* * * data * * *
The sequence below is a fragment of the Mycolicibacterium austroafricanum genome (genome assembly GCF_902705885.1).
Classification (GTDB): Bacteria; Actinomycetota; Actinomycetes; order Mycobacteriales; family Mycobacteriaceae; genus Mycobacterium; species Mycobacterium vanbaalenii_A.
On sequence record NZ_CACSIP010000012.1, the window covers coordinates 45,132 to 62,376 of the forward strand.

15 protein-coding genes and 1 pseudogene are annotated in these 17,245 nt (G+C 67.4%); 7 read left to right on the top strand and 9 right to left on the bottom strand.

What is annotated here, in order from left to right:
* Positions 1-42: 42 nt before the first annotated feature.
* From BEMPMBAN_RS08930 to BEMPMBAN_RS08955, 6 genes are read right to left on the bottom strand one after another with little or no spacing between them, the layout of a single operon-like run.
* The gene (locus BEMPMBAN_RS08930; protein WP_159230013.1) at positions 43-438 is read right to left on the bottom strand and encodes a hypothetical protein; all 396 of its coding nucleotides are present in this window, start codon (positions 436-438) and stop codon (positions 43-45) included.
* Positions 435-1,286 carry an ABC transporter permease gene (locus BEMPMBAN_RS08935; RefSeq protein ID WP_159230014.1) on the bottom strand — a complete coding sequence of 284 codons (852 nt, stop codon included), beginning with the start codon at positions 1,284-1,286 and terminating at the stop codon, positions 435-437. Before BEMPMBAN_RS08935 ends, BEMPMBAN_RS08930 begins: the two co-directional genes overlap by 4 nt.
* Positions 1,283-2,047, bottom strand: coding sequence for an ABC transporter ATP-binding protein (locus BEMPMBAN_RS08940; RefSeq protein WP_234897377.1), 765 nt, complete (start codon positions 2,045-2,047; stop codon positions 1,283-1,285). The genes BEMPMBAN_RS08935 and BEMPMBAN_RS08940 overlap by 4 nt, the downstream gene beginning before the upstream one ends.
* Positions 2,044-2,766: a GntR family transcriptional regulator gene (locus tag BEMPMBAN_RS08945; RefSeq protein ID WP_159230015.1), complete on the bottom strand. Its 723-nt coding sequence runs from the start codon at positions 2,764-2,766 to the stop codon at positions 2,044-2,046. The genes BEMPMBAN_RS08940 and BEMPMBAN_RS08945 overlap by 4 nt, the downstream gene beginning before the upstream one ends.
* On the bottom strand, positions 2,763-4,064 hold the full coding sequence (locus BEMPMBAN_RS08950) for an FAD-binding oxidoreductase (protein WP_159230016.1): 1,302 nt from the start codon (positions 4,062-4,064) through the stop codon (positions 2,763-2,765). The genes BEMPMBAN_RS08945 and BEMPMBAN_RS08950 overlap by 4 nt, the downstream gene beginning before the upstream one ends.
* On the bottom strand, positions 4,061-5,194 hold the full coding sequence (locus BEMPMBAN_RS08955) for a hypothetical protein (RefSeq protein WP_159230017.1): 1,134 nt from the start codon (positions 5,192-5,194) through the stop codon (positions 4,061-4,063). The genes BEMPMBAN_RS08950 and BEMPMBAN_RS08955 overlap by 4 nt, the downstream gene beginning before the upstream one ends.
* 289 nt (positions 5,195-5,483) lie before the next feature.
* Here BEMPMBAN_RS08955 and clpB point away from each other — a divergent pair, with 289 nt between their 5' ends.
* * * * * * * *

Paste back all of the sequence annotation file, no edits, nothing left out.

The sequence below is a fragment of the Mycolicibacterium austroafricanum genome (genome assembly GCF_902705885.1).
Classification (GTDB): Bacteria; Actinomycetota; Actinomycetes; order Mycobacteriales; family Mycobacteriaceae; genus Mycobacterium; species Mycobacterium vanbaalenii_A.
On sequence record NZ_CACSIP010000012.1, the window covers coordinates 45,132 to 62,376 of the forward strand.

15 protein-coding genes and 1 pseudogene are annotated in these 17,245 nt (G+C 67.4%); 7 read left to right on the top strand and 9 right to left on the bottom strand.

What is annotated here, in order from left to right:
* Positions 1-42: 42 nt before the first annotated feature.
* From BEMPMBAN_RS08930 to BEMPMBAN_RS08955, 6 genes are read right to left on the bottom strand one after another with little or no spacing between them, the layout of a single operon-like run.
* The gene (locus BEMPMBAN_RS08930; protein WP_159230013.1) at positions 43-438 is read right to left on the bottom strand and encodes a hypothetical protein; all 396 of its coding nucleotides are present in this window, start codon (positions 436-438) and stop codon (positions 43-45) included.
* Positions 435-1,286 carry an ABC transporter permease gene (locus BEMPMBAN_RS08935; RefSeq protein ID WP_159230014.1) on the bottom strand — a complete coding sequence of 284 codons (852 nt, stop codon included), beginning with the start codon at positions 1,284-1,286 and terminating at the stop codon, positions 435-437. Before BEMPMBAN_RS08935 ends, BEMPMBAN_RS08930 begins: the two co-directional genes overlap by 4 nt.
* Positions 1,283-2,047, bottom strand: coding sequence for an ABC transporter ATP-binding protein (locus BEMPMBAN_RS08940; RefSeq protein WP_234897377.1), 765 nt, complete (start codon positions 2,045-2,047; stop codon positions 1,283-1,285). The genes BEMPMBAN_RS08935 and BEMPMBAN_RS08940 overlap by 4 nt, the downstream gene beginning before the upstream one ends.
* Positions 2,044-2,766: a GntR family transcriptional regulator gene (locus tag BEMPMBAN_RS08945; RefSeq protein ID WP_159230015.1), complete on the bottom strand. Its 723-nt coding sequence runs from the start codon at positions 2,764-2,766 to the stop codon at positions 2,044-2,046. The genes BEMPMBAN_RS08940 and BEMPMBAN_RS08945 overlap by 4 nt, the downstream gene beginning before the upstream one ends.
* On the bottom strand, positions 2,763-4,064 hold the full coding sequence (locus BEMPMBAN_RS08950) for an FAD-binding oxidoreductase (protein WP_159230016.1): 1,302 nt from the start codon (positions 4,062-4,064) through the stop codon (positions 2,763-2,765). The genes BEMPMBAN_RS08945 and BEMPMBAN_RS08950 overlap by 4 nt, the downstream gene beginning before the upstream one ends.
* On the bottom strand, positions 4,061-5,194 hold the full coding sequence (locus BEMPMBAN_RS08955) for a hypothetical protein (RefSeq protein WP_159230017.1): 1,134 nt from the start codon (positions 5,192-5,194) through the stop codon (positions 4,061-4,063). The genes BEMPMBAN_RS08950 and BEMPMBAN_RS08955 overlap by 4 nt, the downstream gene beginning before the upstream one ends.
* 289 nt (positions 5,195-5,483) lie before the next feature.
* Here BEMPMBAN_RS08955 and clpB point away from each other — a divergent pair, with 289 nt between their 5' ends.